Kershaw is in his last year of arbitration eligibility, meaning he could become a free agent after the season. Considering their free-spending ways, their pursuit of Tanaka, and Puig, and a couldn't-care-less-about-the-luxury-tax attitude, the Dodgers aren't likely to let that happen.
They have until Friday to negotiate with him before arbitration figures are exchanged. The 25-year-old would likely set a new record by going through the process -- projections have him earning the biggest raise in arbitration history.
According to Rosenthal, he could ask the Dodgers for as much as $20 million after winning his second NL Cy Young award and posting one of the best full-season ERAs in recent memory (his 1.83 ERA last season was the best since Pedro Martinez posted a 1.74 ERA in 2000, and the ninth-best single-season mark since the mounds were lowered in 1969). The team would likely counter with a much lower figure, leaving the final amount to be decided by the panel.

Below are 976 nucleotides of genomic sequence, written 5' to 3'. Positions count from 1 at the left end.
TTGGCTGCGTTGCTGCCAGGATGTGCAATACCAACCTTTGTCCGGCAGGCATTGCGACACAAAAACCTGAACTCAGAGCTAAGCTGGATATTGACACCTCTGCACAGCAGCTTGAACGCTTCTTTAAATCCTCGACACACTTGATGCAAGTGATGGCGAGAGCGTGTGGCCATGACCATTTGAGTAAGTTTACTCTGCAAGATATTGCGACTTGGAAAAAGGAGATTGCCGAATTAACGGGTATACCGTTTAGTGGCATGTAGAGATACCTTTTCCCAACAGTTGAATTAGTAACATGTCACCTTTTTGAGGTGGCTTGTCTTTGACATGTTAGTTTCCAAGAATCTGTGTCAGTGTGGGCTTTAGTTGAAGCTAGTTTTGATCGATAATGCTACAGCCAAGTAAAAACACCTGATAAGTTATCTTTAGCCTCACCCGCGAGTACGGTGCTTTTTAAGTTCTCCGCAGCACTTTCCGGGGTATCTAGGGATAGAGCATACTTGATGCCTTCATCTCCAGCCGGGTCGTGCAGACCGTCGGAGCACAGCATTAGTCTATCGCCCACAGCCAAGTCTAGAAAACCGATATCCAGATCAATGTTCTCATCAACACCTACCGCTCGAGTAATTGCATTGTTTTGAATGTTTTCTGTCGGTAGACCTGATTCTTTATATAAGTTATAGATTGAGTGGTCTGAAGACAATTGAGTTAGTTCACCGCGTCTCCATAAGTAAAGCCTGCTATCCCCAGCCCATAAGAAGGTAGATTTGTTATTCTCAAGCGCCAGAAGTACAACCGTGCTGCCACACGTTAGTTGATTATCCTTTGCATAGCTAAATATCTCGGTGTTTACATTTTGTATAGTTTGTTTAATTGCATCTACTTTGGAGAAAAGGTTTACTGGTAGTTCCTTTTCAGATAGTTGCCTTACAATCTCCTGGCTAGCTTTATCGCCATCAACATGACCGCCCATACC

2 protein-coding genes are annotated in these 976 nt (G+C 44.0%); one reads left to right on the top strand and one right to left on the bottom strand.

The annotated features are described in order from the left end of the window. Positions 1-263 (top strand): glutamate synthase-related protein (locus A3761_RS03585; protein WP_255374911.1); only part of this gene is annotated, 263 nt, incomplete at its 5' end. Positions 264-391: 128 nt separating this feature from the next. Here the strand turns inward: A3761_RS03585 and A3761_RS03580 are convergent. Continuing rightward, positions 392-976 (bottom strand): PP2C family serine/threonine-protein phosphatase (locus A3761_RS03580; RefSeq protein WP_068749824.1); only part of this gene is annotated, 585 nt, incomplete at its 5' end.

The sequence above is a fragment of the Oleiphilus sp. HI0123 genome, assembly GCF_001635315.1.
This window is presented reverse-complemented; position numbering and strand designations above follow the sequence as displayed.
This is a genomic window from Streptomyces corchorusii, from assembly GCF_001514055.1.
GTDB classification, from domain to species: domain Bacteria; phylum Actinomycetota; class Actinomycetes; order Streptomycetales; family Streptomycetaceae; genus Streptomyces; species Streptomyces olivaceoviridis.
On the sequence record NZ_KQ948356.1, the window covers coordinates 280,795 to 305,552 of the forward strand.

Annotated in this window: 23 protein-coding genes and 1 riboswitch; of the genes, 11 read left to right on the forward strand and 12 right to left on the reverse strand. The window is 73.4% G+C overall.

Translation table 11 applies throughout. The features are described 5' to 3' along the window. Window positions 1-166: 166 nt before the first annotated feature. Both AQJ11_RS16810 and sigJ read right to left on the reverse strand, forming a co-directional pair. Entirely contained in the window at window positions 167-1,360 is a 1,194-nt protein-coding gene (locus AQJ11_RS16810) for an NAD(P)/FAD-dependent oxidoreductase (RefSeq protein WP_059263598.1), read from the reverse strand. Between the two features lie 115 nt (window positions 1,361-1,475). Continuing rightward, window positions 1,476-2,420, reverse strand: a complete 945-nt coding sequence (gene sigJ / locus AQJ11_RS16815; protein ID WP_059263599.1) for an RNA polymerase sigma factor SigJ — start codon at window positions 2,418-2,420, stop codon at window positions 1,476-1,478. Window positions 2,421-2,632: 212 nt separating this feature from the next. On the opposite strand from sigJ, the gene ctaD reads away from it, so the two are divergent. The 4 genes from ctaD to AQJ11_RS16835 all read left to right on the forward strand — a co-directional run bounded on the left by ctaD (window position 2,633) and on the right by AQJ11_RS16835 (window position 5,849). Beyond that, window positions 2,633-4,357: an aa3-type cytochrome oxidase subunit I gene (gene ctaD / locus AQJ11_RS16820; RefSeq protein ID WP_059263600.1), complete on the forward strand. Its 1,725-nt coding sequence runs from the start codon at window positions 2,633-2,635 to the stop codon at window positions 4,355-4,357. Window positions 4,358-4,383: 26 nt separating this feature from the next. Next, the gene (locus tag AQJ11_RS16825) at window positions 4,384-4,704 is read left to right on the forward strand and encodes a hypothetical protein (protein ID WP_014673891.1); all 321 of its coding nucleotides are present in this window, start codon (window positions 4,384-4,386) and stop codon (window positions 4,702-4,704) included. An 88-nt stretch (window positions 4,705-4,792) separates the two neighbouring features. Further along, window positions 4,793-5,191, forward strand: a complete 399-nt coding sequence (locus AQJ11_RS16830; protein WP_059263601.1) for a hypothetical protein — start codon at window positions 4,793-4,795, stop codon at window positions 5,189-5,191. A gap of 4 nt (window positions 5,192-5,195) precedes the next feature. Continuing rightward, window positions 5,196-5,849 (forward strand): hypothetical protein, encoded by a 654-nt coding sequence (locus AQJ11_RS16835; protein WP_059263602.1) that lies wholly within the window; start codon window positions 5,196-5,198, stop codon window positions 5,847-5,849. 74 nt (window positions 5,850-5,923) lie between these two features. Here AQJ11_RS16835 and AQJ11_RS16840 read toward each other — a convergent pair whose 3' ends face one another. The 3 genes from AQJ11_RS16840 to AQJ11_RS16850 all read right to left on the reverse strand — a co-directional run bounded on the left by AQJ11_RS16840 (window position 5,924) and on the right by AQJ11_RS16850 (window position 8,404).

However, the Dodgers appear determined to avoid an expensive one-year deal in favor of a long-term extension in an effort to keep their best player in Los Angeles throughout the foreseeable future.
Early on in negotiations, Kershaw and the Dodgers discussed proposals that ranged from 10-years, $250 million to 12-years, $300 million. If he signs an extension, he's almost certain to top the previous record for a pitcher -- Justin Verlander's seven-year, $180 million deal with the Tigers -- and if Kershaw can land a $300 million deal, he'd be the first player in MLB history to to do so.
Some reports propose a $30 million annual salary for Kershaw, which would match the record set by CC Sabathia when the Yankees gave him a one-year extension in 2011.
But this isn't going to be a one-year arrangement unless extension talks are shelved and Kershaw sees the arbitration panel. Either way, records are likely to be broken.
The Dodgers have been far from frugal since being purchased by the Guggenheim Partners in 2012, yet, their success in adding several very talented, very expensive players would seem grossly shortsighted if they somehow let Kershaw hit the open market as a result.
This does not appear to be a notion they have entertained.
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